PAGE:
I often tell my son when we’re driving home from school that before he can play games on his iPad he needs to finish his homework. This is a common behavior among parents and we do this to set expectations to try to reduce the chances for an argument. If I wait until my son and I walk in the door before telling him he must do his homework first, he’s far more likely to argue.  What does this have to do with inflation? Everything.

 

Venezuela ended 2017 with an inflation rate that had climbed above 4,000% giving it the unfortunate title of the country with the world’s highest inflation. The regime of President Nicolás Maduro is printing money at an increasingly rapid rate since it cannot otherwise fund government operations. Inflation has been climbing for years and had risen to hyperinflation levels by the end of last year. People also see their diminishing buying power and adjust their behaviors accordingly by buying today knowing that tomorrow they will be able to buy fewer goods. And since goods, even necessities, are scarce, they buy whatever is available rather than what they want.  In extreme cases inflation becomes hyperbolic. One of the best examples of this is Zimbabwe which eventually produced the largest bill ever printed –a whopping 100 trillion dollars.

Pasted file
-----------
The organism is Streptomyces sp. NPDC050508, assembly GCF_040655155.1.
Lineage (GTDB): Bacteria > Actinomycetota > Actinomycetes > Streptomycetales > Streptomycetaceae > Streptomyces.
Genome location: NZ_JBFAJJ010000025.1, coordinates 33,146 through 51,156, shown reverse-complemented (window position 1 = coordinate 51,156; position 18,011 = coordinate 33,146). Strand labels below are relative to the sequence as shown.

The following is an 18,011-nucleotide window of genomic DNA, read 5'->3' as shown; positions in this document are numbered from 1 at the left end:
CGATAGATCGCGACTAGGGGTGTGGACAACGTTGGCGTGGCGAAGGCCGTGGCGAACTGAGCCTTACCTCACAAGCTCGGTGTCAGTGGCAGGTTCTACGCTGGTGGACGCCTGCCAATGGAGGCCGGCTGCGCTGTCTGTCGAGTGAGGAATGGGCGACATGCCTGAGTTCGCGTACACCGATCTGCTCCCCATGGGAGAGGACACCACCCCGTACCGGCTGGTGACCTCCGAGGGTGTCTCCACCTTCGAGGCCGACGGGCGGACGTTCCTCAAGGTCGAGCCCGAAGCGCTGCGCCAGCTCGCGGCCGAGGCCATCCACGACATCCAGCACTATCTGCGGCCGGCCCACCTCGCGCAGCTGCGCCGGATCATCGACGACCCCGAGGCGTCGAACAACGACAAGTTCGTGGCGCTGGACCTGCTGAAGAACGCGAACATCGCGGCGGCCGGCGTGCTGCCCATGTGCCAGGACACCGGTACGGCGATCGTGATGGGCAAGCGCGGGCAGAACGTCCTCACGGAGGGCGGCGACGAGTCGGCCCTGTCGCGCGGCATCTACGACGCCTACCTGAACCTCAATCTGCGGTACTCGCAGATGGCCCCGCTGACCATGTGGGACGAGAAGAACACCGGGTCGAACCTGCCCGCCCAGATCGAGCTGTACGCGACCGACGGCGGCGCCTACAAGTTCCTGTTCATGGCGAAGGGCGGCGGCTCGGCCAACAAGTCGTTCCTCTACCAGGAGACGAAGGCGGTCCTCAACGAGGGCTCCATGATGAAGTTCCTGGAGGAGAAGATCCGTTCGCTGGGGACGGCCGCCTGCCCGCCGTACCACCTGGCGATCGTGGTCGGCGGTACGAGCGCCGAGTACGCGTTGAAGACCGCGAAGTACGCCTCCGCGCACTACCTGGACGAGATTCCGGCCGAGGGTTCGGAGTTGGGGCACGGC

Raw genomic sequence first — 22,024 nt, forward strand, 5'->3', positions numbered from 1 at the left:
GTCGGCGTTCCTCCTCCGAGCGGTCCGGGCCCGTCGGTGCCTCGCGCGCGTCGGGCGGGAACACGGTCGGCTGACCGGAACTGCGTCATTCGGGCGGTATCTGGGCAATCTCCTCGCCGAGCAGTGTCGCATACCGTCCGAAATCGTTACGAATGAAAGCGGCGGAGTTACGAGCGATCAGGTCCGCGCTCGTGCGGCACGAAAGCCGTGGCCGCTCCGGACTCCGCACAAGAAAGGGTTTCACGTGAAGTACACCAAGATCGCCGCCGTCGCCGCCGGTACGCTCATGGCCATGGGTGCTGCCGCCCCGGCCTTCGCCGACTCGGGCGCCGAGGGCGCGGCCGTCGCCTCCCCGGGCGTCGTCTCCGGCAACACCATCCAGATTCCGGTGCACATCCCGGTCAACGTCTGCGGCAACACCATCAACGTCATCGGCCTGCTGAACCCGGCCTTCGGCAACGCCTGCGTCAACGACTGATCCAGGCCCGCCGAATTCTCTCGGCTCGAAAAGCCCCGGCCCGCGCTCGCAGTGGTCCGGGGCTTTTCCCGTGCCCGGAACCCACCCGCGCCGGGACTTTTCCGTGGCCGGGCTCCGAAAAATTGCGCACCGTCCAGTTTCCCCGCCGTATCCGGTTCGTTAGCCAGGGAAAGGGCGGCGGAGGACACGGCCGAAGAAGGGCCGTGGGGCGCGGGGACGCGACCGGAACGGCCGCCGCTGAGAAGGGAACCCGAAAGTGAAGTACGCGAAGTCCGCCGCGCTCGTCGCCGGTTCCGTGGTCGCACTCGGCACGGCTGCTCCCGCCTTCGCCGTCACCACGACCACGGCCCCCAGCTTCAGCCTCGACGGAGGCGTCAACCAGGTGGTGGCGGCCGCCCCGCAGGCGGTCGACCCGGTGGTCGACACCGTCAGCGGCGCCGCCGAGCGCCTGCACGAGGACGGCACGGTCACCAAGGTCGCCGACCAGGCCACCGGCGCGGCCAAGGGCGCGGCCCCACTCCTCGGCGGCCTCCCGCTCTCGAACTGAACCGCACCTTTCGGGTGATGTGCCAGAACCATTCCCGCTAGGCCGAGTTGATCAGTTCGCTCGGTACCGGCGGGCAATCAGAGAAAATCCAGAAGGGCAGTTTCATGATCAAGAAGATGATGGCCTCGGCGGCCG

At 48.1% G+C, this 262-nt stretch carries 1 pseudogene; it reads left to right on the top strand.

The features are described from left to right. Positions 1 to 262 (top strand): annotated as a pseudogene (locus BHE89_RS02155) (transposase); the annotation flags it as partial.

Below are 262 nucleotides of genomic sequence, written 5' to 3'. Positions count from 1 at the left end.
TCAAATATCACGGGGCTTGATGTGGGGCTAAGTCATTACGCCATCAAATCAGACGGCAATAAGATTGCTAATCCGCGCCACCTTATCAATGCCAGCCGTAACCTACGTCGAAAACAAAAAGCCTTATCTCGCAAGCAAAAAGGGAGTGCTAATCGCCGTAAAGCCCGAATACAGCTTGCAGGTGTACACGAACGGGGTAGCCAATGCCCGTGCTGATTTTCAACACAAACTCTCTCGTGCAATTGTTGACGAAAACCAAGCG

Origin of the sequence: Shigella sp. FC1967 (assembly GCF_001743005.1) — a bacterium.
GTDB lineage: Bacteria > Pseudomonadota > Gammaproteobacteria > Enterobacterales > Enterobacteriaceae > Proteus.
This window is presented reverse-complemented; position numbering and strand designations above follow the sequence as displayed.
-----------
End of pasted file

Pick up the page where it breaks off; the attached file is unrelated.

Inflation expectations often drive the future behavior of those experiencing inflation and this is also true in the U.S.

 

When Paul Volcker became Chairman of the Federal Reserve in August of 1979, annual inflation had reached 10 percent. He determined that the best course of action was to massively increase interest rates. The Volcker led Fed doubled interest rates from about 10 to 20 percent from August 1979 to March of 1980. Yet inflation continued to increase, rising from 12% to over 14% during the same period. Why did this happen? It took time for the higher interest rates to have their desired effect. People expected inflation to be higher simply because it had already been moving up. Eventually those sky high rates squashed growth, which reduced spending, breaking the inflation cycle.  But by accomplishing this goal Chairman Volcker also pushed the economy into recession.  And it took a couple of decades under the leadership of Volcker and Greenspan to squeeze inflation down to moderate levels.